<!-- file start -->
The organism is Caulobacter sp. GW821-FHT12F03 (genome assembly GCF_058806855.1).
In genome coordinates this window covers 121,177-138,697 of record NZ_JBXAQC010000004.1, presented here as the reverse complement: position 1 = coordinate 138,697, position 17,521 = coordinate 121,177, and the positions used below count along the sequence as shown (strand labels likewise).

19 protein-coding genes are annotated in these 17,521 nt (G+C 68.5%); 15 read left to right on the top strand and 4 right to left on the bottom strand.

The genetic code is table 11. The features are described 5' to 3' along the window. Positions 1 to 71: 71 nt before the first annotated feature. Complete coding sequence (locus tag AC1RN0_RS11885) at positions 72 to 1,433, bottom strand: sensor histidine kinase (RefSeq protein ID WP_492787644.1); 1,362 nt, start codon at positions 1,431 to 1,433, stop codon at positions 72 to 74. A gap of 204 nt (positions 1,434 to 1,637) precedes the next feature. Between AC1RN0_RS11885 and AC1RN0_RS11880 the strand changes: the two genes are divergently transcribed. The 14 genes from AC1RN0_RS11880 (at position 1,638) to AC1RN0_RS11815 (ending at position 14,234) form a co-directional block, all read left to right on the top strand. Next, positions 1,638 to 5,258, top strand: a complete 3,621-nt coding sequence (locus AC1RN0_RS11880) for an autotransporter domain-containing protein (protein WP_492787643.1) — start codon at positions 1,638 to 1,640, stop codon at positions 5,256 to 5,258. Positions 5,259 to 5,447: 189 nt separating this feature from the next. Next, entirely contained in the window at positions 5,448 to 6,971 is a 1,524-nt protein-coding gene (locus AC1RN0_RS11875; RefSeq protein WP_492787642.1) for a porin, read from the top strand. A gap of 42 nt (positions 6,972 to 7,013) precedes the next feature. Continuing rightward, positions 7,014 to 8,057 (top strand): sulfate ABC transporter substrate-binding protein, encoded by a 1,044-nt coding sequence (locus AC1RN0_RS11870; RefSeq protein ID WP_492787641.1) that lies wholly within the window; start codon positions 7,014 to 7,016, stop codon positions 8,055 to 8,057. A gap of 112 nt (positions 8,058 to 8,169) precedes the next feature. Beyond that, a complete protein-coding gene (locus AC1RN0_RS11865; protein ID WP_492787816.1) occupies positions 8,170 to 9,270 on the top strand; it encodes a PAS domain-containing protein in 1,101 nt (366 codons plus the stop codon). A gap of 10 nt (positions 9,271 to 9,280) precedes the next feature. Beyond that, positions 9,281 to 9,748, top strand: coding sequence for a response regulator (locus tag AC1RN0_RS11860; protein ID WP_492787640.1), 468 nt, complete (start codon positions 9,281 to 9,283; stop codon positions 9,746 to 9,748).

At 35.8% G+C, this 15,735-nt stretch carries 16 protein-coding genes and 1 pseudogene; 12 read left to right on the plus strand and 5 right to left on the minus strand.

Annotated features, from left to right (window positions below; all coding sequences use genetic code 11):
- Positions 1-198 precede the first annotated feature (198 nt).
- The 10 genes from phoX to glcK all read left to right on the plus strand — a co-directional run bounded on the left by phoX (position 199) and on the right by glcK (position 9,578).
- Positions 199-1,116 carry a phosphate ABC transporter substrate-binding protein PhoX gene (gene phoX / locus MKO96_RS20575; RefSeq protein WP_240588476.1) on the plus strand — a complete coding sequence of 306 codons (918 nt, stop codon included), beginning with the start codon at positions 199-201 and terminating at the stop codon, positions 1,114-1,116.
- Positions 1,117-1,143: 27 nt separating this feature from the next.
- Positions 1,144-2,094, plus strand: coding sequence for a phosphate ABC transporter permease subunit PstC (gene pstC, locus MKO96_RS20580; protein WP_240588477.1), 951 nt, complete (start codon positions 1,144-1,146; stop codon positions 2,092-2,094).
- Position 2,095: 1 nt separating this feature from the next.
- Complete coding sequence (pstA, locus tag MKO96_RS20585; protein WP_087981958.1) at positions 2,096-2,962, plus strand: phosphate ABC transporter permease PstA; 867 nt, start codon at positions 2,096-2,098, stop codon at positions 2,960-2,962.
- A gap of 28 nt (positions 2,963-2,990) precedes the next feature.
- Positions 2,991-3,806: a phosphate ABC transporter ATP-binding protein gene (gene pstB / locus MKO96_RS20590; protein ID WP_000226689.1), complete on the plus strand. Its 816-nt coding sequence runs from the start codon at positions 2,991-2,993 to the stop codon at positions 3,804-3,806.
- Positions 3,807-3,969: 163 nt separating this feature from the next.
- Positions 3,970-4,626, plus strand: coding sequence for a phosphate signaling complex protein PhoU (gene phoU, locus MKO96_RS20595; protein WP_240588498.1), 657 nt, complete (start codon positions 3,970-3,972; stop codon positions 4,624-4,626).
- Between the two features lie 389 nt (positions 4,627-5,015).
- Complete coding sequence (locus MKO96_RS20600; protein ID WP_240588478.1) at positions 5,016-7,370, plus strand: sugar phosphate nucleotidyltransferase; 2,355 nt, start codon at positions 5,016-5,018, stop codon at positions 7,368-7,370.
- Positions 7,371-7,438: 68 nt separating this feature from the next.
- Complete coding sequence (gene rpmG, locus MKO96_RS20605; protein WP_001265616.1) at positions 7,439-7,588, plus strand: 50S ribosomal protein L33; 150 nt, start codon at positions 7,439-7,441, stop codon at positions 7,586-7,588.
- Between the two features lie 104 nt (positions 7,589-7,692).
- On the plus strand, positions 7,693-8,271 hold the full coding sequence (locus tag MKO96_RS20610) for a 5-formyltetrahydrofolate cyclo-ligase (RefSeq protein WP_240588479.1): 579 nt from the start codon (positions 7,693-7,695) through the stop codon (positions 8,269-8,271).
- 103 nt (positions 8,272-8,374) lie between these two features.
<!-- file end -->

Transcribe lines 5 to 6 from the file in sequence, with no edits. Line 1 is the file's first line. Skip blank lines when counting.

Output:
At 35.8% G+C, this 15,735-nt stretch carries 16 protein-coding genes and 1 pseudogene; 12 read left to right on the plus strand and 5 right to left on the minus strand.

Annotated features, from left to right (window positions below; all coding sequences use genetic code 11):